Why Dungeons & Dragons makes a promise of adventure like no other RPG
I didn’t think D&D was the destination of my journey
I’ve spent a lot of money on the roleplaying game hobby over the years, searching for something I couldn’t put my finger on – promise. Yet though my RPG shelf/ves have waxed and waned, very little of it has been given over to the grand-daddy of them all: Dungeons & Dragons. It’s something I’ve not minded; D&D never seemed my bag as a player or DM.
Yet, all of a sudden, I’m starting to realise that it’s time to embrace the Fifth Edition of the oldest, most popular roleplaying game in the world: It makes a clear and unambiguous promise of adventure.
My first experience with roleplaying games was the same as so many of my age group (high schoolers in the early nineties): “The Red Box,” otherwise known as Dungeons & Dragons Set 1: Basic Rules. One of my two Core High School Friends got it and the three of us gave it a spin.
To bring people who had no other guidance into the hobby, Set 1’s Dungeon Master’s Rulebook presented an adventure where the dungeon master read a paragraph that ended in a handful of choices and a paragraph number to go to depending on the option the players chose. I’d somehow picked up enough about the hobby to understand there was more to it than “choose an option and go to paragraph #” – yet if this was an indication, RPGs were simply a multiplayer Fighting Fantasy book.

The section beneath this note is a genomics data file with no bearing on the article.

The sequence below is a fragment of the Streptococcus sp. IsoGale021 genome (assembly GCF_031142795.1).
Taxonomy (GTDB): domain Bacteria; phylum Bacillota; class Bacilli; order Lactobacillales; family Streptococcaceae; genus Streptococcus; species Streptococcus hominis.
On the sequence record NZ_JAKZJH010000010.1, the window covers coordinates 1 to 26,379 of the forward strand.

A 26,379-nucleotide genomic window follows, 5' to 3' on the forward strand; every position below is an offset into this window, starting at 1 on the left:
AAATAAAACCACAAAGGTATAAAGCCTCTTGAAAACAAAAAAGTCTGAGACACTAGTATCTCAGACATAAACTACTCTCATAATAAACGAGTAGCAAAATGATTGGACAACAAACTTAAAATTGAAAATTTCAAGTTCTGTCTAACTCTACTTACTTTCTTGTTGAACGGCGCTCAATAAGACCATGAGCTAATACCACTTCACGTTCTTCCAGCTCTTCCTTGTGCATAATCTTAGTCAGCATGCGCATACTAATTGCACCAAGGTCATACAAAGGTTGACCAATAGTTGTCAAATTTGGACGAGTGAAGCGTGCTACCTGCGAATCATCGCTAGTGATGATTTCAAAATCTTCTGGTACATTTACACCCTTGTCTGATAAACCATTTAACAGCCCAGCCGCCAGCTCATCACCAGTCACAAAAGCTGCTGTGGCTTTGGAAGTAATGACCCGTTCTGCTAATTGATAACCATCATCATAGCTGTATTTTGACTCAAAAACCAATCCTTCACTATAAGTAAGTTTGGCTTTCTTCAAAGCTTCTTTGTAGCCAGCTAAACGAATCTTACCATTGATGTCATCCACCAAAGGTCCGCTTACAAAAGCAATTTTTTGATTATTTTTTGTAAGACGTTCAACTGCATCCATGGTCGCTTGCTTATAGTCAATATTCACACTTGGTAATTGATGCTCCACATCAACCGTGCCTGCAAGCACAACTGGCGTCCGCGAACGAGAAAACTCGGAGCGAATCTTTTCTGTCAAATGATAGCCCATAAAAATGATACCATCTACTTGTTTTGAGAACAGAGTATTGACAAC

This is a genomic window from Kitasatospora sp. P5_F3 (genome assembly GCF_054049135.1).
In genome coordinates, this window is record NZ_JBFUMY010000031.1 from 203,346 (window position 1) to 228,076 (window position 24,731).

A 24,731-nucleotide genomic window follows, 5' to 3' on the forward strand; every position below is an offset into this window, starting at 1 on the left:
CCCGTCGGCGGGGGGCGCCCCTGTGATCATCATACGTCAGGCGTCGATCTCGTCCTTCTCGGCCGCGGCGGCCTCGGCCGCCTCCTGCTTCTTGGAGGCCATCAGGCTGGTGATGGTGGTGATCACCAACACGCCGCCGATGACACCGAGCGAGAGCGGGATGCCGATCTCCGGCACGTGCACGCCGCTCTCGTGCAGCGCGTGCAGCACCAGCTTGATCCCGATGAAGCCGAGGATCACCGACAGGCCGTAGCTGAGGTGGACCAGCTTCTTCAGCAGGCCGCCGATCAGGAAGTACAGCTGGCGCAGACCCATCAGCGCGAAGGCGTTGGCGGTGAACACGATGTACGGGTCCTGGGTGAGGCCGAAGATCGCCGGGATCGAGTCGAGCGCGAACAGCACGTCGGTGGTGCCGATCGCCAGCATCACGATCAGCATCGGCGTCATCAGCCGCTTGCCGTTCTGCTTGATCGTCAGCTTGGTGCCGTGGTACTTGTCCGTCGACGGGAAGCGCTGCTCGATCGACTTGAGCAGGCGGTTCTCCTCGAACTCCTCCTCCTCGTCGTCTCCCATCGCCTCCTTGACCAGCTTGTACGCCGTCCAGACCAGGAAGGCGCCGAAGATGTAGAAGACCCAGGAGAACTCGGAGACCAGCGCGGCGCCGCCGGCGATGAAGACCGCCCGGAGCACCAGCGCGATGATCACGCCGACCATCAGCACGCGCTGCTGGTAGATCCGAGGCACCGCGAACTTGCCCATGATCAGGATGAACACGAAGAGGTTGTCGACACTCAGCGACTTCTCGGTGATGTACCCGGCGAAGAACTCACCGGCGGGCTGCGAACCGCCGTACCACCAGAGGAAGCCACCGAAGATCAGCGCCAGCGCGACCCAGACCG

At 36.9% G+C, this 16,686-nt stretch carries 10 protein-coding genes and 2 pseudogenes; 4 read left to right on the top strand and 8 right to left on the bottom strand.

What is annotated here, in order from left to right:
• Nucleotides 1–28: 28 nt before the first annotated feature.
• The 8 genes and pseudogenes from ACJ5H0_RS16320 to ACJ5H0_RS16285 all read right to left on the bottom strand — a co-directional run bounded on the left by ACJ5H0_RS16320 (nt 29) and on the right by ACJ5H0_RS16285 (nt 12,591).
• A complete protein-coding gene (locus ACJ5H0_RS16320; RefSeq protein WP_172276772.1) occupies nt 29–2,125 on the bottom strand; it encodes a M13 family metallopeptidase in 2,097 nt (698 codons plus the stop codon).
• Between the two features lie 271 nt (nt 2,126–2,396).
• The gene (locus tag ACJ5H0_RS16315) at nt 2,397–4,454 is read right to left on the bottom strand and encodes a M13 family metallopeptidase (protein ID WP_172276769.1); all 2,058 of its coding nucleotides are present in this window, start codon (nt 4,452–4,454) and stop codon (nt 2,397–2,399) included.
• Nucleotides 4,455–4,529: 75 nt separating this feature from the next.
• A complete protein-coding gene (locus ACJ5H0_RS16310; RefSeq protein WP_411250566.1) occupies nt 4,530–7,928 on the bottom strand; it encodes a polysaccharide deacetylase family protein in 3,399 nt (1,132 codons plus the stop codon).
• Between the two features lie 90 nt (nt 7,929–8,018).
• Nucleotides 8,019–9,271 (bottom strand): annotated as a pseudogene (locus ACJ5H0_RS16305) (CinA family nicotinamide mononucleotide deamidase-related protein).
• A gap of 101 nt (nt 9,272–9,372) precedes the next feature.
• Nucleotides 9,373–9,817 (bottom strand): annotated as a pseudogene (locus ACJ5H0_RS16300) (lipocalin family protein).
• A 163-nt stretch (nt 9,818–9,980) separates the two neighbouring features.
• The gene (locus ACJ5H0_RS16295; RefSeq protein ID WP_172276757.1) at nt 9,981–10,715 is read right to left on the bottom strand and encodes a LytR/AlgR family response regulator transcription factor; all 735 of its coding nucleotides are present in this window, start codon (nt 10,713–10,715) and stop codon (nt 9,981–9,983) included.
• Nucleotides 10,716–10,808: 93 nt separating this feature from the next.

Thankfully, as I discovered where to buy RPG products from, I found out that my idea of the hobby wasn’t wrong. Rather than get into more D&D, though, I went with my preference for worlds with sleek futures and/or cool machines, from the neon-and-chrome near future of Cyberpunk 188.8.131.52. and the Knight Sabers’ hardsuits in the Bubblegum Crisis RPG to the Gundam-size exo-armours of Jovian Chronicles.
When my wife and I moved from Sydney to Cairns in 2005, I left behind a lot of hobby buddies, and although a good portion of my books made it up, those began to trickle away via eBay. There was a local scene, and I even attended what turned out to be the last local RPG convention shortly after I got up here, but, as I snobbishly characterised them at the time, Cairns gamers played both kinds of roleplaying games: Dungeons and Dragons! (My sincere apologies to both Cairns gamers and The Blues Brothers.)
I will say, I tried it their way; I’m pretty sure that I first bought Dungeons & Dragons in its Third Edition incarnation (all three core rulebooks plus the Eberron setting book) thanks to the online store of Melbourne-based Military Simulations (their mail order catalogue had been an old friend since the early nineties) after we moved up. I even bought the Player’s Handbook for the Fourth Edition just in case I wound up at a table.
Sadly, that just-in-case didn’t come to pass. The few local gamers I knew/liked were all part of the same group that was already at the strain point for table members.
Still, the local geek scene slowly expanded and I did get a few more games, including some action movie shenangians in Feng Shui. As online technology began to offer games separated by geography and offered serious options, I dabbled in some online sessions and even tried podcasting a Deathwatch (Warhammer 40,000 Roleplay) campaign.
How I became a Dungeon Master, and learned to love the promise